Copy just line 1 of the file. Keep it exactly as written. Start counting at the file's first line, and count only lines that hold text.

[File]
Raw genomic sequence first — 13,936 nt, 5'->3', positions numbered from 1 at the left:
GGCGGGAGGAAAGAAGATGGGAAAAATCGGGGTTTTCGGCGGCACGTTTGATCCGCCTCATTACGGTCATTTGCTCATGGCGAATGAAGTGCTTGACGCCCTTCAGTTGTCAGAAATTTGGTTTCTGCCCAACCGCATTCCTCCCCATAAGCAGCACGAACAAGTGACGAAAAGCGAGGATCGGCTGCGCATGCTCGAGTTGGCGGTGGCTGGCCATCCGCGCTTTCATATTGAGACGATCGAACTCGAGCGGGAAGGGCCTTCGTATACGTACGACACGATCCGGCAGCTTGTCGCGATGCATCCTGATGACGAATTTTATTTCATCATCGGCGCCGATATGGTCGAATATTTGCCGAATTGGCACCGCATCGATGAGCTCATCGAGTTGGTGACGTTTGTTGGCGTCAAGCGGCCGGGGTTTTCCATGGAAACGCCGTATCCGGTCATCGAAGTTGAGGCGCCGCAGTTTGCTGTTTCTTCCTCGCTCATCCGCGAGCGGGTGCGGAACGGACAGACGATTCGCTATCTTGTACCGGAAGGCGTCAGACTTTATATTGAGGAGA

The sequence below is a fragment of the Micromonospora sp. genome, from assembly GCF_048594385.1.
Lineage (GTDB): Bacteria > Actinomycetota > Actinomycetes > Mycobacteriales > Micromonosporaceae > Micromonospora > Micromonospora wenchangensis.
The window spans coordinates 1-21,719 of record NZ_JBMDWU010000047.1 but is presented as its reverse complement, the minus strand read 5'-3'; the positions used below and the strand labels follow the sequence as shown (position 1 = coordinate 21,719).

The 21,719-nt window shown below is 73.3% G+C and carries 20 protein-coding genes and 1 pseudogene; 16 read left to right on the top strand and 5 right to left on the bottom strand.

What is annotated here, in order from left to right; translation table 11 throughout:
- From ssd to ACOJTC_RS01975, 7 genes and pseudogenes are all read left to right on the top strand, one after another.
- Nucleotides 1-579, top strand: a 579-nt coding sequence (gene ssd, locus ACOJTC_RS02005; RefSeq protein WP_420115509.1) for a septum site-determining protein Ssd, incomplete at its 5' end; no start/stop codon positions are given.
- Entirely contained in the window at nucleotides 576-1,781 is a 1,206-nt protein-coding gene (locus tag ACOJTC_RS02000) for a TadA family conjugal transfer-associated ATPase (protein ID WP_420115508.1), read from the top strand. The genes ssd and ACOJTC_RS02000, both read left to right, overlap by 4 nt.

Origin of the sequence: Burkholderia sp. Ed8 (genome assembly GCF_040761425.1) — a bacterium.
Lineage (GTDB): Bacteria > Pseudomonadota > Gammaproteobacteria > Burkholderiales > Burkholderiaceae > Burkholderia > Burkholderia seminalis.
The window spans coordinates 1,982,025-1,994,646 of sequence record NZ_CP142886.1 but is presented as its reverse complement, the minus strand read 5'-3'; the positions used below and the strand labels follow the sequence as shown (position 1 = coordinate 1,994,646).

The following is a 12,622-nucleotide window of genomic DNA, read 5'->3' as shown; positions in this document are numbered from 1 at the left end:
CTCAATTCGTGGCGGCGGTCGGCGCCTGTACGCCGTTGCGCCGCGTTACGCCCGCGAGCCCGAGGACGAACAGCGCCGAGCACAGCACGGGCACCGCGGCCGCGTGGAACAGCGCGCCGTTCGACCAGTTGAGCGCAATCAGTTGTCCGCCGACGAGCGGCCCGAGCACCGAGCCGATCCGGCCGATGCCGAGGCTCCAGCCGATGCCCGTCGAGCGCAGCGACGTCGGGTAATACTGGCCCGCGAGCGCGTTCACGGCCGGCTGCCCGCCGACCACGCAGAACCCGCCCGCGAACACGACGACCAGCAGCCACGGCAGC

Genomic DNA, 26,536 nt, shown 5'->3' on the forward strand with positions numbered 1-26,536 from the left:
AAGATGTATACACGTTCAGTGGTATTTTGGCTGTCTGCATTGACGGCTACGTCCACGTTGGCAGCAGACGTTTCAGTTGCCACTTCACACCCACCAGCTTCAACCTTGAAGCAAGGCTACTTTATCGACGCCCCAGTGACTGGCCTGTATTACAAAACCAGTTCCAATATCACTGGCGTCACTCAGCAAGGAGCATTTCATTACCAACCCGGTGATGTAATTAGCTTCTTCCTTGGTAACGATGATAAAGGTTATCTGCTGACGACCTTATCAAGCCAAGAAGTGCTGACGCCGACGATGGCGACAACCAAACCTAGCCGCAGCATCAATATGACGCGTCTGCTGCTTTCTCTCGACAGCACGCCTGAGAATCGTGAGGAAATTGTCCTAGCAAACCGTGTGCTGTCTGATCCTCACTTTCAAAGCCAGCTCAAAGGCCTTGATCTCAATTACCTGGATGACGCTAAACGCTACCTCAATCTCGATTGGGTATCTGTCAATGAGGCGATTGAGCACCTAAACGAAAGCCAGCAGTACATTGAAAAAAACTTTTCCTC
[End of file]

Raw genomic sequence first — 13,936 nt, 5'->3', positions numbered from 1 at the left: